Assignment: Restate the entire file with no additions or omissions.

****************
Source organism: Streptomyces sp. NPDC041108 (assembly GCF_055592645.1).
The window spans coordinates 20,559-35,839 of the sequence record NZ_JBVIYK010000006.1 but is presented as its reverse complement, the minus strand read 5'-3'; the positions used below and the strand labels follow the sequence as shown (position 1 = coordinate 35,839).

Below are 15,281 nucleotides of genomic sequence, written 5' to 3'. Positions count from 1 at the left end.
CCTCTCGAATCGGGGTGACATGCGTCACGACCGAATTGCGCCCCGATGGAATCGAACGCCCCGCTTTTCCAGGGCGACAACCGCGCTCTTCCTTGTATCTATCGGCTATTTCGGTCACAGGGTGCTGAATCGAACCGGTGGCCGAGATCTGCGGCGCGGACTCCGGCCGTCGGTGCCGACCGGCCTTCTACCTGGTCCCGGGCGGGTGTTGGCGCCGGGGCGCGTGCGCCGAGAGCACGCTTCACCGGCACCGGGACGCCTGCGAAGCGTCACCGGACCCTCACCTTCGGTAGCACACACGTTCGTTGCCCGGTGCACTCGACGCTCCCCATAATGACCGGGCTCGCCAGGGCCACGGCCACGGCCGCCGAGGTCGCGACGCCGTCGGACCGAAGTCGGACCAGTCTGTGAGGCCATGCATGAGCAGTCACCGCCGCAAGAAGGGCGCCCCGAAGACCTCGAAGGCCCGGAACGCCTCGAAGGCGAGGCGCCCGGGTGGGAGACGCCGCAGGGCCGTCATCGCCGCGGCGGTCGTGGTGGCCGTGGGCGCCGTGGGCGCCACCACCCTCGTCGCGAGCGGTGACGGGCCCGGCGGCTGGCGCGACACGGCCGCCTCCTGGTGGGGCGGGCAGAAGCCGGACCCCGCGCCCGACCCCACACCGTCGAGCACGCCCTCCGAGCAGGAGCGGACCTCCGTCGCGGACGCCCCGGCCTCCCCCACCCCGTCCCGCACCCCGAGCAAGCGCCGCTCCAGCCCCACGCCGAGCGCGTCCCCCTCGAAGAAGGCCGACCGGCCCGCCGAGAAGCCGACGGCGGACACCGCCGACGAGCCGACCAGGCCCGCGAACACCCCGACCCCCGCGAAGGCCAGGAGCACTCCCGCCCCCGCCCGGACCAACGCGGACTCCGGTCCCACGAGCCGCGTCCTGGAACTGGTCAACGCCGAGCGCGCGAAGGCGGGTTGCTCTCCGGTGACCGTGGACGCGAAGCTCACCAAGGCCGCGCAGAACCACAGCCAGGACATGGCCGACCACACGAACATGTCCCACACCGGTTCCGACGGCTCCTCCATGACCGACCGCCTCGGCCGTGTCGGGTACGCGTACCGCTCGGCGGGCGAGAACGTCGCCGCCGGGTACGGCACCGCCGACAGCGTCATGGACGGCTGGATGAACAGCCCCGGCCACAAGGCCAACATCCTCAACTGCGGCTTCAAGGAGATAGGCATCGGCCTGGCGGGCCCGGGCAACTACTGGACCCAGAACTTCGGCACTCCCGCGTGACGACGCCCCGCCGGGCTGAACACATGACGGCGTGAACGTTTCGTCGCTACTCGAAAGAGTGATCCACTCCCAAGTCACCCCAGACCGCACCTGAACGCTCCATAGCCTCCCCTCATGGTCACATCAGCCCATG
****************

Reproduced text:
Source organism: Streptomyces sp. NPDC041108 (assembly GCF_055592645.1).
The window spans coordinates 20,559-35,839 of the sequence record NZ_JBVIYK010000006.1 but is presented as its reverse complement, the minus strand read 5'-3'; the positions used below and the strand labels follow the sequence as shown (position 1 = coordinate 35,839).

Below are 15,281 nucleotides of genomic sequence, written 5' to 3'. Positions count from 1 at the left end.
CCTCTCGAATCGGGGTGACATGCGTCACGACCGAATTGCGCCCCGATGGAATCGAACGCCCCGCTTTTCCAGGGCGACAACCGCGCTCTTCCTTGTATCTATCGGCTATTTCGGTCACAGGGTGCTGAATCGAACCGGTGGCCGAGATCTGCGGCGCGGACTCCGGCCGTCGGTGCCGACCGGCCTTCTACCTGGTCCCGGGCGGGTGTTGGCGCCGGGGCGCGTGCGCCGAGAGCACGCTTCACCGGCACCGGGACGCCTGCGAAGCGTCACCGGACCCTCACCTTCGGTAGCACACACGTTCGTTGCCCGGTGCACTCGACGCTCCCCATAATGACCGGGCTCGCCAGGGCCACGGCCACGGCCGCCGAGGTCGCGACGCCGTCGGACCGAAGTCGGACCAGTCTGTGAGGCCATGCATGAGCAGTCACCGCCGCAAGAAGGGCGCCCCGAAGACCTCGAAGGCCCGGAACGCCTCGAAGGCGAGGCGCCCGGGTGGGAGACGCCGCAGGGCCGTCATCGCCGCGGCGGTCGTGGTGGCCGTGGGCGCCGTGGGCGCCACCACCCTCGTCGCGAGCGGTGACGGGCCCGGCGGCTGGCGCGACACGGCCGCCTCCTGGTGGGGCGGGCAGAAGCCGGACCCCGCGCCCGACCCCACACCGTCGAGCACGCCCTCCGAGCAGGAGCGGACCTCCGTCGCGGACGCCCCGGCCTCCCCCACCCCGTCCCGCACCCCGAGCAAGCGCCGCTCCAGCCCCACGCCGAGCGCGTCCCCCTCGAAGAAGGCCGACCGGCCCGCCGAGAAGCCGACGGCGGACACCGCCGACGAGCCGACCAGGCCCGCGAACACCCCGACCCCCGCGAAGGCCAGGAGCACTCCCGCCCCCGCCCGGACCAACGCGGACTCCGGTCCCACGAGCCGCGTCCTGGAACTGGTCAACGCCGAGCGCGCGAAGGCGGGTTGCTCTCCGGTGACCGTGGACGCGAAGCTCACCAAGGCCGCGCAGAACCACAGCCAGGACATGGCCGACCACACGAACATGTCCCACACCGGTTCCGACGGCTCCTCCATGACCGACCGCCTCGGCCGTGTCGGGTACGCGTACCGCTCGGCGGGCGAGAACGTCGCCGCCGGGTACGGCACCGCCGACAGCGTCATGGACGGCTGGATGAACAGCCCCGGCCACAAGGCCAACATCCTCAACTGCGGCTTCAAGGAGATAGGCATCGGCCTGGCGGGCCCGGGCAACTACTGGACCCAGAACTTCGGCACTCCCGCGTGACGACGCCCCGCCGGGCTGAACACATGACGGCGTGAACGTTTCGTCGCTACTCGAAAGAGTGATCCACTCCCAAGTCACCCCAGACCGCACCTGAACGCTCCATAGCCTCCCCTCATGGTCACATCAGCCCATG